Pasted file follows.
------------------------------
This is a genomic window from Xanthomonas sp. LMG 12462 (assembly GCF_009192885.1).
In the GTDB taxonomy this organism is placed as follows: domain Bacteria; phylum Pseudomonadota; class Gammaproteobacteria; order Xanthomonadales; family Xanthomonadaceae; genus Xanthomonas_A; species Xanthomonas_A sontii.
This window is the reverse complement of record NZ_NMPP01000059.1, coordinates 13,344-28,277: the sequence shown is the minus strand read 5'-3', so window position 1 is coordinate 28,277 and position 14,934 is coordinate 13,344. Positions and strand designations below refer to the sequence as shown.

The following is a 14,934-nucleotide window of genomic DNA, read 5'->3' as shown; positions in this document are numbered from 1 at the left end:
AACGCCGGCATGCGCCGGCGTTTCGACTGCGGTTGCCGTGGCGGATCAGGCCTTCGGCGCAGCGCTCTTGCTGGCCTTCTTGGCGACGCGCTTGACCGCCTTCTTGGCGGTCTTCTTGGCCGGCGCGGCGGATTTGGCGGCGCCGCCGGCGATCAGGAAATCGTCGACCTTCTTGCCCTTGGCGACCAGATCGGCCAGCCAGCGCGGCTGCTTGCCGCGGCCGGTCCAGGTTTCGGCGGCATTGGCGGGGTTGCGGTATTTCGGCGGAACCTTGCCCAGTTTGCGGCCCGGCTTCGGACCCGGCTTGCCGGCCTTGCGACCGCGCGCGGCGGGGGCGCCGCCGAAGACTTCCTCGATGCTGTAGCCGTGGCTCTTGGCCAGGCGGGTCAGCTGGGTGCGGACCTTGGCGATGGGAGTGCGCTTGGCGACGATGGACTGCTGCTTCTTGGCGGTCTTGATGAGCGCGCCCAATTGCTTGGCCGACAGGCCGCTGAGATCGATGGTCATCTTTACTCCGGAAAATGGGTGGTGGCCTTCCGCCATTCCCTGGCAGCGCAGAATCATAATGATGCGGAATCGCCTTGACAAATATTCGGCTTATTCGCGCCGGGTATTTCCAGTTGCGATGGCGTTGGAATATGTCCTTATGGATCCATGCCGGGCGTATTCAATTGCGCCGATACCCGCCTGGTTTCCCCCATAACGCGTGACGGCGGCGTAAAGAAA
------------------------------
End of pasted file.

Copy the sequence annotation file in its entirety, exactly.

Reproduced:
This is a genomic window from Xanthomonas sp. LMG 12462 (assembly GCF_009192885.1).
In the GTDB taxonomy this organism is placed as follows: domain Bacteria; phylum Pseudomonadota; class Gammaproteobacteria; order Xanthomonadales; family Xanthomonadaceae; genus Xanthomonas_A; species Xanthomonas_A sontii.
This window is the reverse complement of record NZ_NMPP01000059.1, coordinates 13,344-28,277: the sequence shown is the minus strand read 5'-3', so window position 1 is coordinate 28,277 and position 14,934 is coordinate 13,344. Positions and strand designations below refer to the sequence as shown.

The following is a 14,934-nucleotide window of genomic DNA, read 5'->3' as shown; positions in this document are numbered from 1 at the left end:
AACGCCGGCATGCGCCGGCGTTTCGACTGCGGTTGCCGTGGCGGATCAGGCCTTCGGCGCAGCGCTCTTGCTGGCCTTCTTGGCGACGCGCTTGACCGCCTTCTTGGCGGTCTTCTTGGCCGGCGCGGCGGATTTGGCGGCGCCGCCGGCGATCAGGAAATCGTCGACCTTCTTGCCCTTGGCGACCAGATCGGCCAGCCAGCGCGGCTGCTTGCCGCGGCCGGTCCAGGTTTCGGCGGCATTGGCGGGGTTGCGGTATTTCGGCGGAACCTTGCCCAGTTTGCGGCCCGGCTTCGGACCCGGCTTGCCGGCCTTGCGACCGCGCGCGGCGGGGGCGCCGCCGAAGACTTCCTCGATGCTGTAGCCGTGGCTCTTGGCCAGGCGGGTCAGCTGGGTGCGGACCTTGGCGATGGGAGTGCGCTTGGCGACGATGGACTGCTGCTTCTTGGCGGTCTTGATGAGCGCGCCCAATTGCTTGGCCGACAGGCCGCTGAGATCGATGGTCATCTTTACTCCGGAAAATGGGTGGTGGCCTTCCGCCATTCCCTGGCAGCGCAGAATCATAATGATGCGGAATCGCCTTGACAAATATTCGGCTTATTCGCGCCGGGTATTTCCAGTTGCGATGGCGTTGGAATATGTCCTTATGGATCCATGCCGGGCGTATTCAATTGCGCCGATACCCGCCTGGTTTCCCCCATAACGCGTGACGGCGGCGTAAAGAAA